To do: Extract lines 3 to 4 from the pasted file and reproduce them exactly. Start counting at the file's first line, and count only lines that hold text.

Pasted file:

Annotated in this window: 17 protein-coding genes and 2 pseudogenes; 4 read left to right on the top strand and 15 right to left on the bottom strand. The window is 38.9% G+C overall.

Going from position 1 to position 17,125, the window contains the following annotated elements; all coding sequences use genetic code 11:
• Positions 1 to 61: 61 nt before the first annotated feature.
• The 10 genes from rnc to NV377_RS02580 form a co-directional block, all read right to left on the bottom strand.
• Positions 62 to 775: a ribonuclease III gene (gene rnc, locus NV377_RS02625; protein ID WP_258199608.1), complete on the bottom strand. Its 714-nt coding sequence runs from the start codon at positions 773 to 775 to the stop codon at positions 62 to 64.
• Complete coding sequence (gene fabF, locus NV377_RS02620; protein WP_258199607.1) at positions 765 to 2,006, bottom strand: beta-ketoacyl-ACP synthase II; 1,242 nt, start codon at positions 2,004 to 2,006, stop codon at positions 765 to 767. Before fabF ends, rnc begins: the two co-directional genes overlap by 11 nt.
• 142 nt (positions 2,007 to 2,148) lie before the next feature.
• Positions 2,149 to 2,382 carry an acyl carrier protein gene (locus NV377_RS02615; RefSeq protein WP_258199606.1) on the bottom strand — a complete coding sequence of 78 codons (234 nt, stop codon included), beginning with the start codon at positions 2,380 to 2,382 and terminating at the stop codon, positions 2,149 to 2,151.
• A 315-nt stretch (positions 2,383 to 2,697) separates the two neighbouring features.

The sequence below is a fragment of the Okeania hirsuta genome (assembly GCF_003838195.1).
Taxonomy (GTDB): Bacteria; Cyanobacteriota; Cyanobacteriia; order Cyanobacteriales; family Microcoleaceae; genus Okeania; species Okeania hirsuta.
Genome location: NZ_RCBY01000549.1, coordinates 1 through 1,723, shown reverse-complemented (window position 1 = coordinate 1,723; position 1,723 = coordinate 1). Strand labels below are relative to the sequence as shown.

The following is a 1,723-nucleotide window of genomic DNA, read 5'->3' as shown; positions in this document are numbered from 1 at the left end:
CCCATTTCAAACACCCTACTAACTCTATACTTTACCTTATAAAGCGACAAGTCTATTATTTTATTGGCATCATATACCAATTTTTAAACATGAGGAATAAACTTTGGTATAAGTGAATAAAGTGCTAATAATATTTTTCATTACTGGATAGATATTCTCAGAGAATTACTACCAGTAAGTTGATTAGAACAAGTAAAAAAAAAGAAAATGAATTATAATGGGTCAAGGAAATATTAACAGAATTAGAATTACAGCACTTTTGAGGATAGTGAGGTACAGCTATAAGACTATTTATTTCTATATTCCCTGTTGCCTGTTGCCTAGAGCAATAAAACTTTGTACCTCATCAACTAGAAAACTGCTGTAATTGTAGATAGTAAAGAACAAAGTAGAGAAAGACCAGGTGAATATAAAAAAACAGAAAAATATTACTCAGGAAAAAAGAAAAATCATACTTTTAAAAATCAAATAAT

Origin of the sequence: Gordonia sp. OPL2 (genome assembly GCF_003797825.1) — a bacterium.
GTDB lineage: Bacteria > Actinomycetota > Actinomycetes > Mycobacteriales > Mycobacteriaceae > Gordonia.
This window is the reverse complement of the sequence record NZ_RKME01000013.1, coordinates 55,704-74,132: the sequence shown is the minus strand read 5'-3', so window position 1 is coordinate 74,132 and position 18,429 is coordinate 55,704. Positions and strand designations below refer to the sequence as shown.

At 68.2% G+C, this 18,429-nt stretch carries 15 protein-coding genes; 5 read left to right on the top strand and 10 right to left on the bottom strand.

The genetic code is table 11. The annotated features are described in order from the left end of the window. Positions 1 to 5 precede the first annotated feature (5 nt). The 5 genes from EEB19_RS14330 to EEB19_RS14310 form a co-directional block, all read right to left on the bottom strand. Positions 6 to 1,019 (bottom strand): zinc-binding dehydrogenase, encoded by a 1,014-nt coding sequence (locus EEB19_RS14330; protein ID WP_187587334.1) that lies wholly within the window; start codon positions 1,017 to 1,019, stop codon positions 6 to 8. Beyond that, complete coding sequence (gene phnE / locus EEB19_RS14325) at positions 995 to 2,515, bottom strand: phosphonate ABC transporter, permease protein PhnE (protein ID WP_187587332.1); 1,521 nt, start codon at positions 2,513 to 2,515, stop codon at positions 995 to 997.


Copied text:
• Positions 1 to 61: 61 nt before the first annotated feature.
• The 10 genes from rnc to NV377_RS02580 form a co-directional block, all read right to left on the bottom strand.